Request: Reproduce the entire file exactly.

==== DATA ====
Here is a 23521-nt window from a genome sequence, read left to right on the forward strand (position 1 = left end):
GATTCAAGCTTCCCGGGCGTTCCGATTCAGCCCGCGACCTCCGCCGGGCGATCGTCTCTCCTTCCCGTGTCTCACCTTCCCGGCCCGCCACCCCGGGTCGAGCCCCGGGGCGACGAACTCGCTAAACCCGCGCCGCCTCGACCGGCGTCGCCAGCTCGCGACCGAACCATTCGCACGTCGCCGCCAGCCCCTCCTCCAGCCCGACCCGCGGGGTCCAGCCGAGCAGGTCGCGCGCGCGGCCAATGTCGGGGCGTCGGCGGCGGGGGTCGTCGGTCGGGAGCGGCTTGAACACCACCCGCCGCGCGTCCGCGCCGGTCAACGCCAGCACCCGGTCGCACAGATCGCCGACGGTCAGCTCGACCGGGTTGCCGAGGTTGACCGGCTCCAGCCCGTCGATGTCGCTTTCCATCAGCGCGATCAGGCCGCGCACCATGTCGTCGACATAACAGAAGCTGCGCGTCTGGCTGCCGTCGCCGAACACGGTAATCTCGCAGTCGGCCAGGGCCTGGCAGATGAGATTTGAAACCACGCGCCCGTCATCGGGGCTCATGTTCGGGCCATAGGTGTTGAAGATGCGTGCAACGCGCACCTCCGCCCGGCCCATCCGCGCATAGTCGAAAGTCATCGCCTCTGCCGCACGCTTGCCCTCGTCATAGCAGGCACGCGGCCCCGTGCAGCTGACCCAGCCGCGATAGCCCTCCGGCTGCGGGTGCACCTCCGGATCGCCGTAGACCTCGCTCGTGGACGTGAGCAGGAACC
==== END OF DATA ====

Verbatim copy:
Here is a 23521-nt window from a genome sequence, read left to right on the forward strand (position 1 = left end):
GATTCAAGCTTCCCGGGCGTTCCGATTCAGCCCGCGACCTCCGCCGGGCGATCGTCTCTCCTTCCCGTGTCTCACCTTCCCGGCCCGCCACCCCGGGTCGAGCCCCGGGGCGACGAACTCGCTAAACCCGCGCCGCCTCGACCGGCGTCGCCAGCTCGCGACCGAACCATTCGCACGTCGCCGCCAGCCCCTCCTCCAGCCCGACCCGCGGGGTCCAGCCGAGCAGGTCGCGCGCGCGGCCAATGTCGGGGCGTCGGCGGCGGGGGTCGTCGGTCGGGAGCGGCTTGAACACCACCCGCCGCGCGTCCGCGCCGGTCAACGCCAGCACCCGGTCGCACAGATCGCCGACGGTCAGCTCGACCGGGTTGCCGAGGTTGACCGGCTCCAGCCCGTCGATGTCGCTTTCCATCAGCGCGATCAGGCCGCGCACCATGTCGTCGACATAACAGAAGCTGCGCGTCTGGCTGCCGTCGCCGAACACGGTAATCTCGCAGTCGGCCAGGGCCTGGCAGATGAGATTTGAAACCACGCGCCCGTCATCGGGGCTCATGTTCGGGCCATAGGTGTTGAAGATGCGTGCAACGCGCACCTCCGCCCGGCCCATCCGCGCATAGTCGAAAGTCATCGCCTCTGCCGCACGCTTGCCCTCGTCATAGCAGGCACGCGGCCCCGTGCAGCTGACCCAGCCGCGATAGCCCTCCGGCTGCGGGTGCACCTCCGGATCGCCGTAGACCTCGCTCGTGGACGTGAGCAGGAACC